While struggling to find solution to our monetary woes, there is also a fear in the prospect of making too much money. At what point will trillium decide that I can afford to pay $9000 every six weeks? If I manage to get disability and then go back to work, at what point will they decide that I make enough that they no longer have to help provide me with insurance for things like eye care and dental. Health insurance in general is out of the question thanks to my “pre-existing” conditions.

But still that point is far away.

Instead, I have to wait on all that until support runs out, to start working on pulling myself out of this hole, in essence prolonging the length of time I spend in financial insecurity.

I am not the only one in this situation. This is the harsh reality of living with a disability. Pain, anxiety, disability guilt, illness, and exhaustion all stand as barriers to being able to work.

Even if you are able to work, many employers are not interested in taking the risk of hiring you, lest they be on the hook for covering any long term hospital stays or disabilities. In truth it is not completely unreasonable when you consider that, at least in my case, a normal year could require a minimum of 40 sick days. Others find excuses to fire you so that they don’t have to deal with their responsibilities towards you.

If you belong to other identifiable minorities, the difficulties in finding suitable work can be even more intense. There is a societal attitude that pains people struggling with disabilities as being incompetent. If you are a woman, such a disability can further disadvantage you in the eyes of employers. If you are a woman raising a child, then most employers are really unwilling to take the risk. If you are a person of colour, you have to struggle against stereotypes and racially motivated assumptions about the source of your disability.

Many of us live on the brink, juggling our desperate financial situations with a desperate search for ways to treat our conditions. We go to doctor’s appointments, take harsh medications, spend endless hours in waiting rooms, and getting tests done. Sometimes we end up in the hospital, hooked up to drugs and IVs that only take the edge off of our sickness or pain, to maintain us until they can try the next potential treatment or the next referral.

The internet has provided a means of requesting support from our friends and/or followers, whether for occasional extraneous expenses like moving, or for more regular help in paying your bills while you wait for more permanent means of supporting yourself. Even aid like welfare does not actually provide valid means of support. The government has expectations that you be able to find shelter, buy food, and manage all of your other expenses for less than $600 a month, in a city where most bachelor apartments start at that amount.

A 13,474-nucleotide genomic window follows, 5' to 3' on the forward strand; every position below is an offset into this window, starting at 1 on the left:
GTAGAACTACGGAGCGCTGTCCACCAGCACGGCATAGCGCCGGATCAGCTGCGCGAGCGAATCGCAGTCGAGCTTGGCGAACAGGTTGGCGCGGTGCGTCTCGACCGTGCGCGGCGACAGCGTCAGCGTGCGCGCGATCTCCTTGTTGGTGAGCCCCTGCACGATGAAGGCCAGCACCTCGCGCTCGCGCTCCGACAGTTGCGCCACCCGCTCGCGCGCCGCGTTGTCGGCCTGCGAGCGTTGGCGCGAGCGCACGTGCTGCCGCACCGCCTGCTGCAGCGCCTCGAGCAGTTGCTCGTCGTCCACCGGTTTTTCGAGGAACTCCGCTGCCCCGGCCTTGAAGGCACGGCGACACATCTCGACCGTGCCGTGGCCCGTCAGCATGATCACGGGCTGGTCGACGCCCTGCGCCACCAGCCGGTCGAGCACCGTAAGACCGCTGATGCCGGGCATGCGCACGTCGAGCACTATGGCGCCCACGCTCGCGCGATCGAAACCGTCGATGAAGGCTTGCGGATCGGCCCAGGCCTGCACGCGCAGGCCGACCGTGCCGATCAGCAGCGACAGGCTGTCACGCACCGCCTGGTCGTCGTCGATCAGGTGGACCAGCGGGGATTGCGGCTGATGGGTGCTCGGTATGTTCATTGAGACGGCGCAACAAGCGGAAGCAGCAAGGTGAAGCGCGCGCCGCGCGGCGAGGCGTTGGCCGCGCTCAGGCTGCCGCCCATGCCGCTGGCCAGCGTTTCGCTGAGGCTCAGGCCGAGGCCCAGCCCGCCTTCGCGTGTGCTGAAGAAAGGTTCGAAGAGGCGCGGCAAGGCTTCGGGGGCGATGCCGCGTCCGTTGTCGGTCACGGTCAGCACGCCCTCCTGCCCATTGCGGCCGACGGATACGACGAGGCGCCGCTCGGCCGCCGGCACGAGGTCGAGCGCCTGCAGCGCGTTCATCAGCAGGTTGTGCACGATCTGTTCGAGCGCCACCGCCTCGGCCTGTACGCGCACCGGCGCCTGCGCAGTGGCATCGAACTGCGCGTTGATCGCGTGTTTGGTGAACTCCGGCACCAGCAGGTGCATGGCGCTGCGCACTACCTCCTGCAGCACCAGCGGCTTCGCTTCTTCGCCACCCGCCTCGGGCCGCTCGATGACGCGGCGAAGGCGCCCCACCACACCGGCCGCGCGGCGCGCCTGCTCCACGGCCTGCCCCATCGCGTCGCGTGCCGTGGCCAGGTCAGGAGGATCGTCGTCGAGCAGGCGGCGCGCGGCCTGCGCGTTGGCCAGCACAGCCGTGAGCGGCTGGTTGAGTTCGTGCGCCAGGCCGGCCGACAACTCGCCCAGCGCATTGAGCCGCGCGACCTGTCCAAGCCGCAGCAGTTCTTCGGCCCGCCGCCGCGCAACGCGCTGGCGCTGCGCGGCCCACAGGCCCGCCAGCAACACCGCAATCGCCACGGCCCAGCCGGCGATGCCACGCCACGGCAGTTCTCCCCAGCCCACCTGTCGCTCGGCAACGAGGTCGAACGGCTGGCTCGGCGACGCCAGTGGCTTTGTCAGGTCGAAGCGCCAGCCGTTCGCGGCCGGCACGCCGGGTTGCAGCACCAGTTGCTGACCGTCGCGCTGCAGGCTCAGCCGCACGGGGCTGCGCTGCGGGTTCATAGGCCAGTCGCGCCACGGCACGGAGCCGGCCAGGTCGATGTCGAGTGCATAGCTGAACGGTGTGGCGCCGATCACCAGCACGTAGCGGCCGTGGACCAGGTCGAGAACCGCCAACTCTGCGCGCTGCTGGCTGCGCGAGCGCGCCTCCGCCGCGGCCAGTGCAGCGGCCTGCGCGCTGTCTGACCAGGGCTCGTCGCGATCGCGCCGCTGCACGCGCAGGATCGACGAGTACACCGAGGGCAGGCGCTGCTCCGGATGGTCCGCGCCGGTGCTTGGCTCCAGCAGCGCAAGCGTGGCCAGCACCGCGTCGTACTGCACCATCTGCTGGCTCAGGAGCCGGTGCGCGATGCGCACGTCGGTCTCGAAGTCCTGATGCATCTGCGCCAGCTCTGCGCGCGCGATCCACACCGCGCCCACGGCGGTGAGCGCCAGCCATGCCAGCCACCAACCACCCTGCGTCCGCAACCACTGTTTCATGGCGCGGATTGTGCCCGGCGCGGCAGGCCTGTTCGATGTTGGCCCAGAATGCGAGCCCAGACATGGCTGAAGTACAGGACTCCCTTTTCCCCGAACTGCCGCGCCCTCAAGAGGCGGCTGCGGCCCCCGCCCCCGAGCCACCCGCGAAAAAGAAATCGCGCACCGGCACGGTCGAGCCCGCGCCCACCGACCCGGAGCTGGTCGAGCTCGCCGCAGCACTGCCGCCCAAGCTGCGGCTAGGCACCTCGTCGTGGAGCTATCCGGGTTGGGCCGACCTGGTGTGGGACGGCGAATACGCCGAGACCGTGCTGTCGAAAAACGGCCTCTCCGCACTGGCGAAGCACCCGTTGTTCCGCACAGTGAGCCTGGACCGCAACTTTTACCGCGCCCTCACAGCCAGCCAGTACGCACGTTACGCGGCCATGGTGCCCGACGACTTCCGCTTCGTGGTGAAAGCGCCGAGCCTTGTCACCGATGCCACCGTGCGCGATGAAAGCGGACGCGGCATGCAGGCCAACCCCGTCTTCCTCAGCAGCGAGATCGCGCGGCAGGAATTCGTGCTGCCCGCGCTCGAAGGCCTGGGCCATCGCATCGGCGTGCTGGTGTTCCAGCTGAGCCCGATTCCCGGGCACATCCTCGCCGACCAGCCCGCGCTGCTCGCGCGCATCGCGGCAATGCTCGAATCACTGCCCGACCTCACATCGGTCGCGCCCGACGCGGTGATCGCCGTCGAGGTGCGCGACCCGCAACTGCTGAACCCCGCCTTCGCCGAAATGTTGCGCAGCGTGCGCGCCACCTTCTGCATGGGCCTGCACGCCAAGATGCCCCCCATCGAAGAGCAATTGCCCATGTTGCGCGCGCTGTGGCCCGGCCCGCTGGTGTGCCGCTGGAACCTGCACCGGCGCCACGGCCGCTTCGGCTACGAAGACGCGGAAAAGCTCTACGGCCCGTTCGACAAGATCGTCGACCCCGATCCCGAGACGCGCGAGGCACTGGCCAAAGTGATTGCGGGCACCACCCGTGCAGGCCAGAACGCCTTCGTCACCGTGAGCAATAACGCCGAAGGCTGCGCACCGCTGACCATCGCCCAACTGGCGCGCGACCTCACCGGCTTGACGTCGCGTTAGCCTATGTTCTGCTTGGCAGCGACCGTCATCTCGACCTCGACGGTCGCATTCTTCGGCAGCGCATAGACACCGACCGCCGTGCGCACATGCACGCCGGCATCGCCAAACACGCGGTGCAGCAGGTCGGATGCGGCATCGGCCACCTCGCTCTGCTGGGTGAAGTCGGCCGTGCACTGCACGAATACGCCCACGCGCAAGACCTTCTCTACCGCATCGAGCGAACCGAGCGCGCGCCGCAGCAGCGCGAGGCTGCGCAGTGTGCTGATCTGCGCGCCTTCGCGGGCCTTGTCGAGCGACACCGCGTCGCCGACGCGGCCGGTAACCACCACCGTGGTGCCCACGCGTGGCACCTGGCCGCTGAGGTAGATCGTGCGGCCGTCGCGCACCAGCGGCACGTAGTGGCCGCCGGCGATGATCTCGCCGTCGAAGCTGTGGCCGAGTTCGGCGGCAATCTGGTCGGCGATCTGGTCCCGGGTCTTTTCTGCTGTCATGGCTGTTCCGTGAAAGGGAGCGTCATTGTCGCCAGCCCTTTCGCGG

When we try to make use of the funding support that the internet allows us we are either shamed by friends and family who insist that we should be too embarrassed to ask for the basic means to be able to survive, or we are accused of being scam artists. I have seen this repeated over and over again. In the past on my blog I have been accused of running a scam when sharing similar stories of desperation from other struggling people with chronic illnesses and impairments. When recently Angie the Anti Theist shared her own story of desperation which motivated others to start a fundraiser on her behalf, commenters have used her frequent requests for money as proof of some sort of incompetence or abuse of people’s generosity. These types of complaints only add to the weight of anxiety and burden already caused by our situation, while ignoring the circumstances that make these frequent requests necessary.

These same people who complain about the frequency of our need to share our stories, or our attempts to discuss how the systems is unfairly set against us. We are accused of just whining or not thinking positive enough. We are told that all we need is a healthy diet, or exercise, which ignores those of us who either already do or are unable to due to poverty or pain. Pointing that out of course just means that we are useless pawns of pharmaceutical companies. We are told that talking about our stories just decreases our likelihood of getting a job.

We are called lazy, we are called incompetent, we are called moochers and drug addicts, and I for one am sick of it.

What it Really Means To Be Poor and Disabled